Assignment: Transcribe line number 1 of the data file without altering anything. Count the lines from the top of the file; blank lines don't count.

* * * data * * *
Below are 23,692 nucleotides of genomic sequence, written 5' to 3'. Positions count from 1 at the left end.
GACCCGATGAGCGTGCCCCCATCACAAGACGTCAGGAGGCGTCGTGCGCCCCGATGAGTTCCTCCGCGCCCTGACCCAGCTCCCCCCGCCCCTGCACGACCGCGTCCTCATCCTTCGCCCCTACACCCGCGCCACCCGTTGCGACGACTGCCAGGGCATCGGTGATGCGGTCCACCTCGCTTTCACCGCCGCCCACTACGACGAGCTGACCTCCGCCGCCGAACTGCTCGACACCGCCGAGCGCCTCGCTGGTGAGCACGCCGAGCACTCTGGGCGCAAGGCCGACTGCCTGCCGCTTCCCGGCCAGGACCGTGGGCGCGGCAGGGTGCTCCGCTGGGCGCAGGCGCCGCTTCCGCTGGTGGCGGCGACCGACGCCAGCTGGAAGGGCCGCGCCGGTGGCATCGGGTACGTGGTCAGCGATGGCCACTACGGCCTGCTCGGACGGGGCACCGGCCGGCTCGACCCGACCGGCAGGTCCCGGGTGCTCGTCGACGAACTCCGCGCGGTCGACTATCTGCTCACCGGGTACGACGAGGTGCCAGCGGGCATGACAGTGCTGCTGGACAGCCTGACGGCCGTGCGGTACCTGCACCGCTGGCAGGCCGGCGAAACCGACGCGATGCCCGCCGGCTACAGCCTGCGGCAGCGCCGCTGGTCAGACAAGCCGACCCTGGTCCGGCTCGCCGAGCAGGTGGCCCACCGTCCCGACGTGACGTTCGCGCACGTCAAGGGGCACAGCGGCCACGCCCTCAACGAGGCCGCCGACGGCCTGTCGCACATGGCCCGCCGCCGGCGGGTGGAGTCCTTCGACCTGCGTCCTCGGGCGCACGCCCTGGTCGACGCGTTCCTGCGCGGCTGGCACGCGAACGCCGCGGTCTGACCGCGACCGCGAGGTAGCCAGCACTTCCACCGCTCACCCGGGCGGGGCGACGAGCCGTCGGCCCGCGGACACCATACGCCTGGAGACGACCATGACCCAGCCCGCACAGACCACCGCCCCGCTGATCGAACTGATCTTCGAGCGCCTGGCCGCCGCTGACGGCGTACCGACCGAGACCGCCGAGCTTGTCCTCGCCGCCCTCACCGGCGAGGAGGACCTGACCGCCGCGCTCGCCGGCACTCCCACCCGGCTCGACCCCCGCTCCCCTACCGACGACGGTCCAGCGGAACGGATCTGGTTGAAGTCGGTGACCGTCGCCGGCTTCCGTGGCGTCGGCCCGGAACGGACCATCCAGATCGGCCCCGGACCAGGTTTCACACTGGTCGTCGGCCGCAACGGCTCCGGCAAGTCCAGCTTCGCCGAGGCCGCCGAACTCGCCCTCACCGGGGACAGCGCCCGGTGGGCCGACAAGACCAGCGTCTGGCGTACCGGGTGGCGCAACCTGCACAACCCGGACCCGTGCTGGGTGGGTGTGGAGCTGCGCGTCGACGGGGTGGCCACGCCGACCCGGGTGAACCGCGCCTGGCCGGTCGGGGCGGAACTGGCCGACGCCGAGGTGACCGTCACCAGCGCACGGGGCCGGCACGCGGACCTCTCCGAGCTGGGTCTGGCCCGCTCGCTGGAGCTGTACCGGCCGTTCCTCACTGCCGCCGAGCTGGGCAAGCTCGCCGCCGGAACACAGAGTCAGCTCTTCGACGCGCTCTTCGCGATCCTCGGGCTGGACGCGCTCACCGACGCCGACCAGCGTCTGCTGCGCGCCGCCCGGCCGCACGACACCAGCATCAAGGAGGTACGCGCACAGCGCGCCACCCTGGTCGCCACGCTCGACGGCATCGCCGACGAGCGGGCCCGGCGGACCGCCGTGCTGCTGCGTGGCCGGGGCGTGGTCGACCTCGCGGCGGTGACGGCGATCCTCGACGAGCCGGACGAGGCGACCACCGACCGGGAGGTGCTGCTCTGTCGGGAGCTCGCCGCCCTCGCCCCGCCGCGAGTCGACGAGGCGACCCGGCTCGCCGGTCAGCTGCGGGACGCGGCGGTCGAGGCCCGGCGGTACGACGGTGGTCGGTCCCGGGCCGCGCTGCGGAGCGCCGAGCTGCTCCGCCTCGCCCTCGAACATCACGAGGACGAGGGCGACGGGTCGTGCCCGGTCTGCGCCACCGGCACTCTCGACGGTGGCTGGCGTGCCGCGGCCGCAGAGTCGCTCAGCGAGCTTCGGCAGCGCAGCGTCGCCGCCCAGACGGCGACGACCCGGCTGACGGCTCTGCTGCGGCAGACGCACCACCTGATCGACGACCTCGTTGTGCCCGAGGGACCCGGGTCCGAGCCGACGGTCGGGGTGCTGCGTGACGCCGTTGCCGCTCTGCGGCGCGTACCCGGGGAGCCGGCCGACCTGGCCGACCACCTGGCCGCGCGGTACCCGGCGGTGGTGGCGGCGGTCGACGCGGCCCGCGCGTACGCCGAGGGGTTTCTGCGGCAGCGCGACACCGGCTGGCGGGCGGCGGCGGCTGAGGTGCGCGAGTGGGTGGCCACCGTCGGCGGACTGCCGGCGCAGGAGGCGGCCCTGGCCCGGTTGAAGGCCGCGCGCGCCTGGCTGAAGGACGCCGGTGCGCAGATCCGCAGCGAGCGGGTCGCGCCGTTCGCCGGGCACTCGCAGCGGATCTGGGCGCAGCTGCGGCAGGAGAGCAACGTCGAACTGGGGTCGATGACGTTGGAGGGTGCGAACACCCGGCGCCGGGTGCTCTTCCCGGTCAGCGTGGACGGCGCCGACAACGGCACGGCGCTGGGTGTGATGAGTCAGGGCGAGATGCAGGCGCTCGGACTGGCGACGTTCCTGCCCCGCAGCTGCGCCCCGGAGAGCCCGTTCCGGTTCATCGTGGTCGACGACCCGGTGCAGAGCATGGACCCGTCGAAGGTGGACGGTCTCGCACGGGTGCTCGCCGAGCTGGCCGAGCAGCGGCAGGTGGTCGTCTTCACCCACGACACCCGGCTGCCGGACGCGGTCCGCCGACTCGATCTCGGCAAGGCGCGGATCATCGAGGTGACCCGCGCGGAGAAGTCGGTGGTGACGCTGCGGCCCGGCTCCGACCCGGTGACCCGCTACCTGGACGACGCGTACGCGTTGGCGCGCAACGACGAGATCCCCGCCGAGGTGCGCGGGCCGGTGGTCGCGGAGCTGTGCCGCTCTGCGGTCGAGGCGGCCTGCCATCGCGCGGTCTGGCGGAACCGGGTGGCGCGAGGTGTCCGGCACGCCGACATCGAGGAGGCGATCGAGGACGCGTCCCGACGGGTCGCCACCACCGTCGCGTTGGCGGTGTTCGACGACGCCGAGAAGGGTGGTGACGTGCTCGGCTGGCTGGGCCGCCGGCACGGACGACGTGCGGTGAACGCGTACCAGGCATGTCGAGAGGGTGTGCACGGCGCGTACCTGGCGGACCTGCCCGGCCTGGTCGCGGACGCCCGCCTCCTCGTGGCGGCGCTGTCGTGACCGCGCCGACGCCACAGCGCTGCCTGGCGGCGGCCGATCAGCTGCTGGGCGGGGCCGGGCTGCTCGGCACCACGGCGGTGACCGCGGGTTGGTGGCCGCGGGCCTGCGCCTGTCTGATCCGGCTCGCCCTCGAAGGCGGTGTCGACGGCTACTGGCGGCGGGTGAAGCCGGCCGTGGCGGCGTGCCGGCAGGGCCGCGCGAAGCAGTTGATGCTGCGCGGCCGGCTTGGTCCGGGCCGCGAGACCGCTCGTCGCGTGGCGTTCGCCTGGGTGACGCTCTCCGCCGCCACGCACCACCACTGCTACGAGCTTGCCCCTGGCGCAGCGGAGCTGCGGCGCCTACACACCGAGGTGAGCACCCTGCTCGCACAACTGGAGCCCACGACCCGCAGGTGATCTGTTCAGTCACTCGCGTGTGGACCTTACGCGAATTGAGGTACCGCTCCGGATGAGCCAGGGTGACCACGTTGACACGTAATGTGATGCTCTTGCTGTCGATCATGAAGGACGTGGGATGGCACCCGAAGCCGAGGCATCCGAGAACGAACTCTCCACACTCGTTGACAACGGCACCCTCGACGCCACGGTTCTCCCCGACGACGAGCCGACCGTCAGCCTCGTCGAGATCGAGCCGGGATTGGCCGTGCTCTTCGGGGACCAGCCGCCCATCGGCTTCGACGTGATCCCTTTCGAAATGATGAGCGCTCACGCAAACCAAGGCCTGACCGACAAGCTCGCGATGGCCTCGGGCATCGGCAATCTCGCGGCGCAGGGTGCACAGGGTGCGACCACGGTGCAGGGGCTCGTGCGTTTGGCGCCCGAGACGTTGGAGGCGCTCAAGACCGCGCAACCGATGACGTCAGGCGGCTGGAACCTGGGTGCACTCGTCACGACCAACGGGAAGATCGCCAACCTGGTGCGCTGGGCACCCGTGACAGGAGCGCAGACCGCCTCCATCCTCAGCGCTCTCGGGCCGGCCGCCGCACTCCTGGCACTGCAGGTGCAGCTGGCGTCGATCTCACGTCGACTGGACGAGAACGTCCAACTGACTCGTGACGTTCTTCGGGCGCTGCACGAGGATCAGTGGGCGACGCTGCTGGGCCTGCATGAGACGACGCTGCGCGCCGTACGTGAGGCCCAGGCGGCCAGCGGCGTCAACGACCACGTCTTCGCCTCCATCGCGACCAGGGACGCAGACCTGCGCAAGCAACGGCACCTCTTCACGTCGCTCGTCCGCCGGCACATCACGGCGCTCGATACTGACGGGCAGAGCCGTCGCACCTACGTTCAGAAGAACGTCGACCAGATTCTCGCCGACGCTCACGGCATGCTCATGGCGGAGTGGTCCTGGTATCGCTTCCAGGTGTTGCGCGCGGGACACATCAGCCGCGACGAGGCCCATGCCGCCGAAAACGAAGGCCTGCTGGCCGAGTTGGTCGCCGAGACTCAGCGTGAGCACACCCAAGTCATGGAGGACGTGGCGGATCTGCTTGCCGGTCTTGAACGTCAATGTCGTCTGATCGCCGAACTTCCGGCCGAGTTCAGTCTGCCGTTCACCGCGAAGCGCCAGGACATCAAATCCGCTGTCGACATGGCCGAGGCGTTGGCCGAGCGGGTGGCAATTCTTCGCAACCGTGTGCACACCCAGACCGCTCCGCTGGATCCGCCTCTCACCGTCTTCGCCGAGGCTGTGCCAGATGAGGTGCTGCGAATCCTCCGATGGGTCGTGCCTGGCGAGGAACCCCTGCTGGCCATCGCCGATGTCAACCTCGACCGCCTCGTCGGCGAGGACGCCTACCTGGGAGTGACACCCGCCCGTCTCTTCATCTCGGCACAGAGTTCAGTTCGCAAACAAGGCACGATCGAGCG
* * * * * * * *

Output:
Below are 23,692 nucleotides of genomic sequence, written 5' to 3'. Positions count from 1 at the left end.